Christian crossover bands bring dance moves and funky grooves to Winter Jam

When most people think of Christian rock, five outrageously dressed guys nicknamed Crouton, Fatty and Chap Stique pumping out hooks and humor like the Mutant Ninja Turtles of electro glam-pop isn’t typically what comes to mind. But Atlanta’s Family Force 5 is part of an increasingly eclectic group of Christian crossovers that bop from secular clubs to massive Christian festivals like Winter Jam.

It plays the 20th-anniversary Winter Jam on Sunday at Time Warner Cable Arena with Skillet, Jeremy Camp, Francesca Battistelli, King & Country, Building 429, Newsong and speaker Tony Nolan.

“The day after our tour with (Christian artists) the David Crowder Band and Mercy Me ended, we flew to the UK and played a festival with Iron Maiden, Alice Cooper, Rammstein and Motley Crue,” says guitarist Derek “Chap Stique” Mount. “We have been able to play in front of a lot of audiences most faith-based bands don’t get to see.”

Witnessing the band’s colorful live show or over-the-top videos wouldn’t necessarily clue you in to their religious affiliation.

“Family Force 5 has always just been a party,” says Mount. “We don’t cater the show on Warped Tour or the show we’re going to play on the Winter Jam to (a particular kind of crowd). It’s a really fun, joyous occasion. It’s a big dance party. We believe being authentic and true to your calling is a big part of faith and how we live our lives.”

With seven bands and Nolan (not to mention a pre-party), there will be plenty of time to testify, emote, and get serious about God, and FF5’s songs are all silly pop tunes.

“We believe in the body of Christ. Instead of being the folded hands, we might be the dancing shoes. There’s a time and place for everything. People love the relief and the laughter and the tongue-and-cheek elements whether they’re watching one of our videos or coming to the show. We want people to laugh and have joy and escape,” he says.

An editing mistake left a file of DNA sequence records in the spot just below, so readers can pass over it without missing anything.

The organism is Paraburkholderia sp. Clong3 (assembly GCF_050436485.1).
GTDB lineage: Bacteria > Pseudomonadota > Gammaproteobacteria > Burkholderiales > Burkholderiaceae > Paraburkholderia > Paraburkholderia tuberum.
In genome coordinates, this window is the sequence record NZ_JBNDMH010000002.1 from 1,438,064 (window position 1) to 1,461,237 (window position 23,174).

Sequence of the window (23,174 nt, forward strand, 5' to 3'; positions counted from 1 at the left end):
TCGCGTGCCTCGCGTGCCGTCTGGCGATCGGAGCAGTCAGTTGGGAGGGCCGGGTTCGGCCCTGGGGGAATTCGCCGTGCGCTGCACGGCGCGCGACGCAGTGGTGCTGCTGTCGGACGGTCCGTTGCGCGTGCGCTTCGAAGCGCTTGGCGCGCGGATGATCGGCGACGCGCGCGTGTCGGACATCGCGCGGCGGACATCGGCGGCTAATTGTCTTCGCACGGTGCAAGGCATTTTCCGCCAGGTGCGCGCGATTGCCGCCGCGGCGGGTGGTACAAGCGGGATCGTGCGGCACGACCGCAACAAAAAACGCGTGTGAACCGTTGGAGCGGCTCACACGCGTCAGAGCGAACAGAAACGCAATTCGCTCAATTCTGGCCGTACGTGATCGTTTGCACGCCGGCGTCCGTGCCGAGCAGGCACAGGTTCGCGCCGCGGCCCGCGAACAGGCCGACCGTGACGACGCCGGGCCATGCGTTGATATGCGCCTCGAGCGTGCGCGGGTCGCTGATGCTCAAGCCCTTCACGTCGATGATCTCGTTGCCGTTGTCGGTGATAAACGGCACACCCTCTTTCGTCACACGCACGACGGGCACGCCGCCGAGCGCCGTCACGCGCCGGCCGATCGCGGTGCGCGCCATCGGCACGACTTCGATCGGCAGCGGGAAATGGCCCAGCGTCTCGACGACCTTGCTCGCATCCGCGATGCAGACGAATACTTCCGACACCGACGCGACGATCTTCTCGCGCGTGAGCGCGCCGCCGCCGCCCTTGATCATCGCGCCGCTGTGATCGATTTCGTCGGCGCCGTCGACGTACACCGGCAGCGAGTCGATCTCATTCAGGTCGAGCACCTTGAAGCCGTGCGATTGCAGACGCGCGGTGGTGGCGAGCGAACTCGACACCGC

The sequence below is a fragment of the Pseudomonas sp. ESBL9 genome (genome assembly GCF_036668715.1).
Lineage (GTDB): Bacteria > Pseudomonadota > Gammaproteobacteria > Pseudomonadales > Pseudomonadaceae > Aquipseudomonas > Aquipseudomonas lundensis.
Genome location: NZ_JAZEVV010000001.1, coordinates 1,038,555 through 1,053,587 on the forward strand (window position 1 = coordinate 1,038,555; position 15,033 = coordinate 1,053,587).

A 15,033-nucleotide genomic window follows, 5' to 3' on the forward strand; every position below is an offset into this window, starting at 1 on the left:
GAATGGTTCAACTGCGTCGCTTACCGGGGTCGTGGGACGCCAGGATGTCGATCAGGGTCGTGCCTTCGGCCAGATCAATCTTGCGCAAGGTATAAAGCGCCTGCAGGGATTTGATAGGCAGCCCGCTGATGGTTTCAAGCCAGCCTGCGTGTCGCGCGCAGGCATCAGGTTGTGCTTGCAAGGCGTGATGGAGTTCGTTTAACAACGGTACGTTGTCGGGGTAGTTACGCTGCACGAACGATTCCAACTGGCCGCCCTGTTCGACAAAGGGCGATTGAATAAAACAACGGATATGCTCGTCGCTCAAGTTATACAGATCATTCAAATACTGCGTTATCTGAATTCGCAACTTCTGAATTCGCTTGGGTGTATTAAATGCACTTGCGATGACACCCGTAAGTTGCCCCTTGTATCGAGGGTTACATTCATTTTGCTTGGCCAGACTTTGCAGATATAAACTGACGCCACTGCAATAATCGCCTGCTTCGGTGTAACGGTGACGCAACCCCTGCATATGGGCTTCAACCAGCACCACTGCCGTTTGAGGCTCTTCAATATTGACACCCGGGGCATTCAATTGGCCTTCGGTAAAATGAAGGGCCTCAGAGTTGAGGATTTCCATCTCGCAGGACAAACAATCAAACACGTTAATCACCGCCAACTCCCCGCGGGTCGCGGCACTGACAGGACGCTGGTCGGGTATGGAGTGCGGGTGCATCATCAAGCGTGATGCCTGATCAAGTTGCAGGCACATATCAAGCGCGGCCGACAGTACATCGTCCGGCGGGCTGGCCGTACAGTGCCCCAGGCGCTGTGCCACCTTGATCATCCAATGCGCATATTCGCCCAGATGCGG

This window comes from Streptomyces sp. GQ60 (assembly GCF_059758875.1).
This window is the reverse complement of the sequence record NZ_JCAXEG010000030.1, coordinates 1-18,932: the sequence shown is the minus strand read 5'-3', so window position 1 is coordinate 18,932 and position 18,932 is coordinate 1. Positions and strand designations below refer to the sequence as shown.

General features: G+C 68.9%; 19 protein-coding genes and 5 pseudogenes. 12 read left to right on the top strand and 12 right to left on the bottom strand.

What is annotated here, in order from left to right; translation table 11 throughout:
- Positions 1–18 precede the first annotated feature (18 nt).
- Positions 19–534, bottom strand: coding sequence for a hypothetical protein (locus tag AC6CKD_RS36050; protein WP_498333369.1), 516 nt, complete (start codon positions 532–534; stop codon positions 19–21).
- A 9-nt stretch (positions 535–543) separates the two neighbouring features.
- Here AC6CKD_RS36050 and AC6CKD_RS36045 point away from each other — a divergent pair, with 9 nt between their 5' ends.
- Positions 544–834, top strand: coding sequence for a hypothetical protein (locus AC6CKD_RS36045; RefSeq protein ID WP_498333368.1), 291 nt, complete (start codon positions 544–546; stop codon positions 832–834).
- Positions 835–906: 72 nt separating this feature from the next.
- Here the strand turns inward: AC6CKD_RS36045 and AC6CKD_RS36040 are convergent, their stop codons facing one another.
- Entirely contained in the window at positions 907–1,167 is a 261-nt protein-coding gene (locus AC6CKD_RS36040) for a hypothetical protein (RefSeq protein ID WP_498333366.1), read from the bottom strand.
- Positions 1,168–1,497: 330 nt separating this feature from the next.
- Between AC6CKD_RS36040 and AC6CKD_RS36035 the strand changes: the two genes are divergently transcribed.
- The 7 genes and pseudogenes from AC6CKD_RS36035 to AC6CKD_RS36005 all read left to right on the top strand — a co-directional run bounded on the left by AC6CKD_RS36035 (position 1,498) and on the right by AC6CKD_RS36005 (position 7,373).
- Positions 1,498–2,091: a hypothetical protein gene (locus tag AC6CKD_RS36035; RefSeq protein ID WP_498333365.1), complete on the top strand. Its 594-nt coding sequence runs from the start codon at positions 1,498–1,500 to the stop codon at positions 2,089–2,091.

Family Force 5’s eclecticism can be traced to its diverse roots. Brothers Solomon, Joshua and Jacob Olds are the sons of 1980s Christian artist Jerome Olds; they toured as a boy band called the Brothers in the ’90s.

“The three brothers were performing at (the massive) Creation (festival) and played with DC Talk, the Newsboys, and Carmen. They grew up understanding this world a lot more than I did,” says Mount. “I went to see a lot of hair metal bands, Kings X and Dream Theater.”

That’s not to say the members don’t have music in common.

“We’re all Beastie Boys and Rage Against the Machine fans and experienced the grunge era,” he adds.

Winter Jam will be the first time for many FF5 fans to see its new lineup. Drummer Jacob moved to vocals when his brother Solomon decided to leave the band to focus on family. But by all accounts, Jacob “Crouton” Olds may have found his calling.

“It was the best decision for him and for us,” Mount says of Solomon’s departure. “We’ve been on the road 200 days a year, and the rest of us don’t have any children. It’s been hard for him to miss a lot of his son’s childhood.”

Adds Mount, “It’s been awesome having Jacob up front. He’s got incredible dance moves that were hidden.”

They chose new drummer Teddy “Hollywood” Boldt after seeing him in “this amazing orange suit with cool zebra striped socks and bright blue shoes,” Mount says, laughing. “That’s kind of our trademark – being out there with our fashions.”

How did the re-energized band react?

“Solomon and Jacob definitely have different voices. We stumbled upon this new sound that fits Jacob’s voice really well. It allowed us to embrace this new wave-y, Passion Pit, Tears for Fears sound with stacked falsetto vocals,” he says.

But that also meant tweaking old songs.

“Solomon used to scream, and Fatty ended up having this amazing scream. Everybody just stepped up our roles. We view it as how Van Halen changed from Roth to Hagar or (Genesis’) Peter Gabriel versus Phil Collins … explore new sounds, but keep familiar elements,” he says. “People who grew up with Family Force 5 have said it sounds more like classic Family Force 5 than it has in the last few years.”